I also cut a short doc for director Deann Borshay Liem about a group of international activist women (including Nobel peace laureate Leymah Gbowee and Gloria Steinem) who seek to walk across the "demilitarized zone" separating North and South Korea in an act of peace building. My edit screened at the United Nations and as part of a congressional briefing.
Class of 2006
This past year I decided to be very daring---and directed my first narrative short with the gracious support of Swiss Television as well as local and national foundations here in Switzerland. It was quite a challenge and a really amazing experience...and I have to say, I am hooked! My next three projects are proof of my "wanderlust"---an introspective doc, a short narrative set in France and a doc-animation hybrid. I also had the great pleasure of meeting up with the fabulous European based Stanford alums Lila Place ('05)
and Leigh Iacobucci ('06)
in Berlin for the Berlinale this year and subsequently even had the opportunity to steal Leigh away for a few more days on a doc shoot in rural Hungary. Hope you're all doing well!
I'm still in Albuquerque, NM with my husband and kids - come visit us if you're ever in New Mexico! I gave birth to my daughter, Lucy, last spring who joined her big brother Maxwell. Miss you all! I look forward to reading your updates.
What a great turn out at Full Frame! I am always inspired by the great laughs and meaningful explorations we have every year. I hope we figure out a way to channel the creative power of our growing group in a meaningful way. On the work front, I have been working with Biz on a feature documentary about an unlikely collection of characters in the US, UK, Italy, UAE, and Mongolia who are struggling to find their place in a rapidly modernizing society through the ancient tradition of falconry. I know you’ve seen this movie 100 times but this one will be different! I am also directing commercials and working on a nine panel art installation about the tradition and mystery of rowing for the sparkling new boathouse at the University of Notre Dame. It’s been a fun year!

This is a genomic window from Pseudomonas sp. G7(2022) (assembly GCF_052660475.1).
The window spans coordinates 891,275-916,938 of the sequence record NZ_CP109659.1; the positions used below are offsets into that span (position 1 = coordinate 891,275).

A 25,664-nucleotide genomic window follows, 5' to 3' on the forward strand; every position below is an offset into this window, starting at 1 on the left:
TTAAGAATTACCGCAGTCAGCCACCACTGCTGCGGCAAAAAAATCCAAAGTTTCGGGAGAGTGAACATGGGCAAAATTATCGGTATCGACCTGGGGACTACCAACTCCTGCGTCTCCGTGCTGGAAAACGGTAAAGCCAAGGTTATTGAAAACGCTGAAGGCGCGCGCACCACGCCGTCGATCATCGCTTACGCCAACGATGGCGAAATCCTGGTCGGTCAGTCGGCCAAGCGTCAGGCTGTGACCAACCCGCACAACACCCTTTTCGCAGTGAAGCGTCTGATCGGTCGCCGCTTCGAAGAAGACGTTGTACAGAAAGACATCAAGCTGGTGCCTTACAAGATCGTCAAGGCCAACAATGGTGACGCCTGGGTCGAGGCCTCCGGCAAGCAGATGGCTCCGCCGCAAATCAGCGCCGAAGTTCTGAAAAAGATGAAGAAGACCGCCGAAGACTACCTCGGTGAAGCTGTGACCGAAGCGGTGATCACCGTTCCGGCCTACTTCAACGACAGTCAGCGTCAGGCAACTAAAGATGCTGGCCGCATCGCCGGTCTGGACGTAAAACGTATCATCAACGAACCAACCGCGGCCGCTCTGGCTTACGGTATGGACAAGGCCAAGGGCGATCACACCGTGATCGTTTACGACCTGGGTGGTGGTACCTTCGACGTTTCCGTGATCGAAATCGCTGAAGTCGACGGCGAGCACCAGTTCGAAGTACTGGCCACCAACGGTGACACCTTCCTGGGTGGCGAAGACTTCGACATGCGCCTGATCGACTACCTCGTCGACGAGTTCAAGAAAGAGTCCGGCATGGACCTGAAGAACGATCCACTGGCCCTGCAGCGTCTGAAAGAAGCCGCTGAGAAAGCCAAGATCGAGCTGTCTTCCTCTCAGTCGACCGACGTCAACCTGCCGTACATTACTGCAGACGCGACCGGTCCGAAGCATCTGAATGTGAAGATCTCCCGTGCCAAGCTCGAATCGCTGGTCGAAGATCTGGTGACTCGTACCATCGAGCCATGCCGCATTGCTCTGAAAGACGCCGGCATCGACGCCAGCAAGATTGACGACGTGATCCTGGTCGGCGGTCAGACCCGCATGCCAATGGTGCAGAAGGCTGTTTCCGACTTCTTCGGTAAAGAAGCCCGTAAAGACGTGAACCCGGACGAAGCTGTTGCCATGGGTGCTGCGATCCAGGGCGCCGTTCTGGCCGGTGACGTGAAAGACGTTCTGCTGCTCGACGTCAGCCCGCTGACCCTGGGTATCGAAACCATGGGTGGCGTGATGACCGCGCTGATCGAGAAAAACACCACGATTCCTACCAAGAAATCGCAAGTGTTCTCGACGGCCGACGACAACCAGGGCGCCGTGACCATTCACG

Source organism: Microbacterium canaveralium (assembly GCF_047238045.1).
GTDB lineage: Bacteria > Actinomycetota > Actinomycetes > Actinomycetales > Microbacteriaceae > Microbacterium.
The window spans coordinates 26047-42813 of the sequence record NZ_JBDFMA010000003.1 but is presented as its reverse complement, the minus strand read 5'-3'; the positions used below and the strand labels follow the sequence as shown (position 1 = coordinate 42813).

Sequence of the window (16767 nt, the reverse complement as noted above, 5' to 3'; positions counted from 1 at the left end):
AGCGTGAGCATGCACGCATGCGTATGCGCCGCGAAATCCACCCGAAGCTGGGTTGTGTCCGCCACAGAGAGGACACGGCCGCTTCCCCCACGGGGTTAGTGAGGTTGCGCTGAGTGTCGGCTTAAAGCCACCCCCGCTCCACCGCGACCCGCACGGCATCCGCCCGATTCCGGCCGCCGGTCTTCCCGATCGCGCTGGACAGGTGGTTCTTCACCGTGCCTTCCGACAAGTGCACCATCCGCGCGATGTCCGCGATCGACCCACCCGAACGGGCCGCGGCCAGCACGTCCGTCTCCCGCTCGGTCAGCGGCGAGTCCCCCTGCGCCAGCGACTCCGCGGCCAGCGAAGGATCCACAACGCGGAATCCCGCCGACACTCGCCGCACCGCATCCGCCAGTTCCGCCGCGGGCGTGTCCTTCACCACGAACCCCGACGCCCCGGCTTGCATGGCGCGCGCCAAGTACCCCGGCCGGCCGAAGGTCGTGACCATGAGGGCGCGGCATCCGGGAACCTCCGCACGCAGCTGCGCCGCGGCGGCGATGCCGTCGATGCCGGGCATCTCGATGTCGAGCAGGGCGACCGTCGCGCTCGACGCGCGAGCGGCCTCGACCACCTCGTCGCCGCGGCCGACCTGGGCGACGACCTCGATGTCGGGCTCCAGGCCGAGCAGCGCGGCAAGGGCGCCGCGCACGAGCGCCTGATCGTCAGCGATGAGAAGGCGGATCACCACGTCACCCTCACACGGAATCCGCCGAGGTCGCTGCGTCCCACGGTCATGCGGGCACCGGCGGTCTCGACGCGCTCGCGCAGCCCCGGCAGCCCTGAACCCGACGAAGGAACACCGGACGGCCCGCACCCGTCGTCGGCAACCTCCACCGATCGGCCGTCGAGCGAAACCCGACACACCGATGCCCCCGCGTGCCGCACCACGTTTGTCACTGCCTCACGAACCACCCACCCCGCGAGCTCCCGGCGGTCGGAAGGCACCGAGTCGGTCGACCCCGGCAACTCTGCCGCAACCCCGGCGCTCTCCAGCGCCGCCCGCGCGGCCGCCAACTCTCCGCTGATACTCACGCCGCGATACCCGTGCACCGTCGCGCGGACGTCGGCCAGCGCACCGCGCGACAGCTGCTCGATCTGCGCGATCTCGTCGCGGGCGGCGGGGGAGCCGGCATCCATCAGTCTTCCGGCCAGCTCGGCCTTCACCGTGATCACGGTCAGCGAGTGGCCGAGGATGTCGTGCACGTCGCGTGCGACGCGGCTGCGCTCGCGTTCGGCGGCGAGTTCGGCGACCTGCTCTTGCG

Class of 2005
I've been living in Sardinia, Italy this past year with my family and have finally (somewhat) settled into life in this extremely slow-moving country. When I'm not harvesting olives or herding sheep, I'm continuing to edit away in a dark room. The film I edited last year, The Pawn,
is continuing to play on the festival circuit and I just finished editing a documentary hybrid film called La Tela
for a Sardinian artist. I feel lucky to keep working with Davina Pardo ('05)
, including on the edit for her upcoming film 116 Cameras.
I've also been developing a short animated documentary about african migrants in Sardinia as part of an animated doc workshop in Denmark called ANIDOX
. I miss the states and hope to be back in the not too distant future. Please come visit while I'm here!
Class of 2004
Greeting from Jersey (and NYC)! I haven't sent an update in a few years. So I'm happy to report that I'm still working as a doc editor and still loving it. This past year I've had a film premiere at Sundance - When Two Worlds Collide - which won a Special Jury Award in the World Documentary Competition. It just played at Hot Docs and we are heading to AFI, Sheffield and Human Rights Watch film festival. We'll have a run at Film Forum in NYC at the end of summer so if you're around, come join us! Another film I edited recently, Farewell Ferris Wheel, will premiere at AFI Docs and will be on PBS later this year. I also edited a feature documentary that will be on the upcoming season of POV called Kingdom of Shadows.
Oh, and my family just got a dog - yesterday! Her name is Luna and my two sons love her.
I live in Los Angeles with my partner, Meehan Rasch, and our daughter, Millie. I teach at Chapman University and am currently in production on The Hollywood Hillbilly, a documentary funded by the National Endowment for the Humanities about media representation of rural America and the Appalachian region.
We’ve had a great festival run with my feature length producing/directing debut, Song of Lahore,
taking it to festivals like Tribeca, IDFA, Sydney, Melbourne, and Dubai (the film was co-directed/produced with Sharmeen Obaid-Chinoy). We’re now preparing a US theatrical run, beginning on May 20th, with Broad Green Pictures. Please go see the film when it hits a theater near you! We’ve been invited to participate in the State Department’s American Film Showcase, and at the orientation, I had the pleasure of catching up with Jan Krawitz
and Ramona Diaz ('95)
Some other alums I’ve had a chance to collaborate with recently: I’ve been shooting a project for Nicole Newnham ('94)
in Cleveland, I worked on Charlotte Lagarde ('96)
and Carrie Lozano’s The Ballad of Fred Hersch,
which premiered recently at Full Frame, and Justin Schein’s ('94) Left on Purpose,
which won the Audience Award at DOC NYC, and I’ve been invited to join the Impact Partners Producers Salon, along with Davina Pardo ('05)
Class of 2003